The patch introduces page->compound_head into third double word block in
      front of compound_dtor and compound_order. Bit 0 encodes PageTail() and
      the rest bits are pointer to head page if bit zero is set.
      
      The patch moves page->pmd_huge_pte out of word, just in case if an
      architecture defines pgtable_t into something what can have the bit 0
      set.
      
      hugetlb_cgroup uses page->lru.next in the second tail page to store
      pointer struct hugetlb_cgroup. The patch switch it to use page->private
      in the second tail page instead. The space is free since ->first_page is
      removed from the union.
      
      The patch also opens possibility to remove HUGETLB_CGROUP_MIN_ORDER
      limitation, since there's now space in first tail page to store struct
      hugetlb_cgroup pointer. But that's out of scope of the patch.
      
      That means page->compound_head shares storage space with:
      
       - page->lru.next;
       - page->next;
       - page->rcu_head.next;
      
      That's too long list to be absolutely sure, but looks like nobody uses
      bit 0 of the word.
      
      page->rcu_head.next guaranteed[1] to have bit 0 clean as long as we use
      call_rcu(), call_rcu_bh(), call_rcu_sched(), or call_srcu(). But future
      call_rcu_lazy() is not allowed as it makes use of the bit and we can
      get false positive PageTail().
      
      [1] http://lkml.kernel.org/g/20150827163634.GD4029@linux.vnet.ibm.comSigned-off-by: default avatarKirill A. Shutemov <kirill.shutemov@linux.intel.com>
      Acked-by: default avatarMichal Hocko <mhocko@suse.com>
      Reviewed-by: default avatarAndrea Arcangeli <aarcange@redhat.com>
      Cc: Hugh Dickins <hughd@google.com>
      Cc: David Rientjes <rientjes@google.com>
      Cc: Vlastimil Babka <vbabka@suse.cz>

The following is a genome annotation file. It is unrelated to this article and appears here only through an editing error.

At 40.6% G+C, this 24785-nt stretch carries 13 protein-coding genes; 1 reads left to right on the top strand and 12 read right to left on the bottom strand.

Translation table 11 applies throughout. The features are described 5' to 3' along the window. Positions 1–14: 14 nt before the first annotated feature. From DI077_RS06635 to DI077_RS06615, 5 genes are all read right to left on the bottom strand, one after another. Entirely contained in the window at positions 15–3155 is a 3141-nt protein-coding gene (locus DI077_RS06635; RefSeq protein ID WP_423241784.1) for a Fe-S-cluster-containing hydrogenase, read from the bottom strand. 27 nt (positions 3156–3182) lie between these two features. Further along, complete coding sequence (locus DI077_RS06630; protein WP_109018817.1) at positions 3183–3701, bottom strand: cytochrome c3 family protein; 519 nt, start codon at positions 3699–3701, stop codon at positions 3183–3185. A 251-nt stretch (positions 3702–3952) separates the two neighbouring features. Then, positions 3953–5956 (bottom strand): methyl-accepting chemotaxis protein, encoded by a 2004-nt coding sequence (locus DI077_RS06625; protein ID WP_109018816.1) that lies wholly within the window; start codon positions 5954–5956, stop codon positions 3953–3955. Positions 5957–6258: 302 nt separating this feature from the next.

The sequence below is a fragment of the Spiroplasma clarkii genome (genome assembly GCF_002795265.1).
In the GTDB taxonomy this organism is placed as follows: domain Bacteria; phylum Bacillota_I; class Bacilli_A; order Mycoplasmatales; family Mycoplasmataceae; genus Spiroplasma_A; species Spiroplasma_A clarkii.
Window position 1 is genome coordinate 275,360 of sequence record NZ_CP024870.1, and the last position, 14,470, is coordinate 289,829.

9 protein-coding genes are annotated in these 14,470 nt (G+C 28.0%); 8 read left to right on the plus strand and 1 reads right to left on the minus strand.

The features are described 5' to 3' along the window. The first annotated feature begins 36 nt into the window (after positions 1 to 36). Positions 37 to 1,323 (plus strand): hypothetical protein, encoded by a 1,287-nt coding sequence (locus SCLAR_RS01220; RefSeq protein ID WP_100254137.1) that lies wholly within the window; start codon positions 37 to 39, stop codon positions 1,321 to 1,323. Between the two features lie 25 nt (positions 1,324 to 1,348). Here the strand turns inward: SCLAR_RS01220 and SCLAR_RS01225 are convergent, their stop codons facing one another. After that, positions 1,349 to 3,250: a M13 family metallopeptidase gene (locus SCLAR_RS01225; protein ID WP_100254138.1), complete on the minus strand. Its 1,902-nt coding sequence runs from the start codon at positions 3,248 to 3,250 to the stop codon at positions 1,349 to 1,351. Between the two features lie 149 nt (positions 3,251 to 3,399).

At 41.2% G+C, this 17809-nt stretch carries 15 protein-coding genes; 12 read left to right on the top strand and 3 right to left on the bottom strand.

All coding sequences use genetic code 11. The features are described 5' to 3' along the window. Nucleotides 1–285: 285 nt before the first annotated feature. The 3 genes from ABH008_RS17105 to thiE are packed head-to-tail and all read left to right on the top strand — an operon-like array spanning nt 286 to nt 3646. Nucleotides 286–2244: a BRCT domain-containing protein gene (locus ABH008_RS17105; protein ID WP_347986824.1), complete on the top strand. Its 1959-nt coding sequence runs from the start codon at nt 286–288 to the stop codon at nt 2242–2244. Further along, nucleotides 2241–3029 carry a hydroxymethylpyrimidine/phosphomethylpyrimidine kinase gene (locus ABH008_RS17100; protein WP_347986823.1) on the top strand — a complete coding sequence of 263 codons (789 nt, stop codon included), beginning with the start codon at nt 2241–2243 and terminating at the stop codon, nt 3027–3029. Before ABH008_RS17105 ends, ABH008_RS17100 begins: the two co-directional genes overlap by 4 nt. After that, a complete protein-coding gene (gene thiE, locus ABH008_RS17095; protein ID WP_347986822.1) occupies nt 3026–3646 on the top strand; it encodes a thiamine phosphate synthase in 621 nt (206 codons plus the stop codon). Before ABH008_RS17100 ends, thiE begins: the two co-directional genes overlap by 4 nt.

Acked-by: default avatarPaul E. McKenney <paulmck@linux.vnet.ibm.com>
      Cc: Aneesh Kumar K.V <aneesh.kumar@linux.vnet.ibm.com>
      Cc: Andi Kleen <ak@linux.intel.com>
      Cc: Christoph Lameter <cl@linux.com>
      Cc: Joonsoo Kim <iamjoonsoo.kim@lge.com>
      Cc: Sergey Senozhatsky <sergey.senozhatsky@gmail.com>
      Signed-off-by: default avatarAndrew Morton <akpm@linux-foundation.org>
      Signed-off-by: default avatarLinus Torvalds <torvalds@linux-foundation.org>
      1d798ca3
    • Mel Gorman's avatar
      mm, page_alloc: distinguish between being unable to sleep, unwilling to sleep... · d0164adc
      Mel Gorman authored
      mm, page_alloc: distinguish between being unable to sleep, unwilling to sleep and avoiding waking kswapd
      
      __GFP_WAIT has been used to identify atomic context in callers that hold
      spinlocks or are in interrupts.  They are expected to be high priority and
      have access one of two watermarks lower than "min" which can be referred
      to as the "atomic reserve".  __GFP_HIGH users get access to the first
      lower watermark and can be called the "high priority reserve".
      
      Over time, callers had a requirement to not block when fallback options
      were available.  Some have abused __GFP_WAIT leading to a situation where
      an optimisitic allocation with a fallback option can access atomic
      reserves.
      
      This patch uses __GFP_ATOMIC to identify callers that are truely atomic,
      cannot sleep and have no alternative.  High priority users continue to use
      __GFP_HIGH.  __GFP_DIRECT_RECLAIM identifies callers that can sleep and
      are willing to enter direct reclaim.  __GFP_KSWAPD_RECLAIM to identify
      callers that want to wake kswapd for background reclaim.  __GFP_WAIT is
      redefined as a caller that is willing to enter direct reclaim and wake
      kswapd for background reclaim.
      
      This patch then converts a number of sites
      
      o __GFP_ATOMIC is used by callers that are high priority and have memory
        pools for those requests. GFP_ATOMIC uses this flag.
      
      o Callers that have a limited mempool to guarantee forward progress clear
        __GFP_DIRECT_RECLAIM but keep __GFP_KSWAPD_RECLAIM. bio allocations fall
        into this category where kswapd will still be woken but atomic reserves
        are not used as there is a one-entry mempool to guarantee progress.
      
      o Callers that are checking if they are non-blocking should use the
        helper gfpflags_allow_blocking() where possible. This is because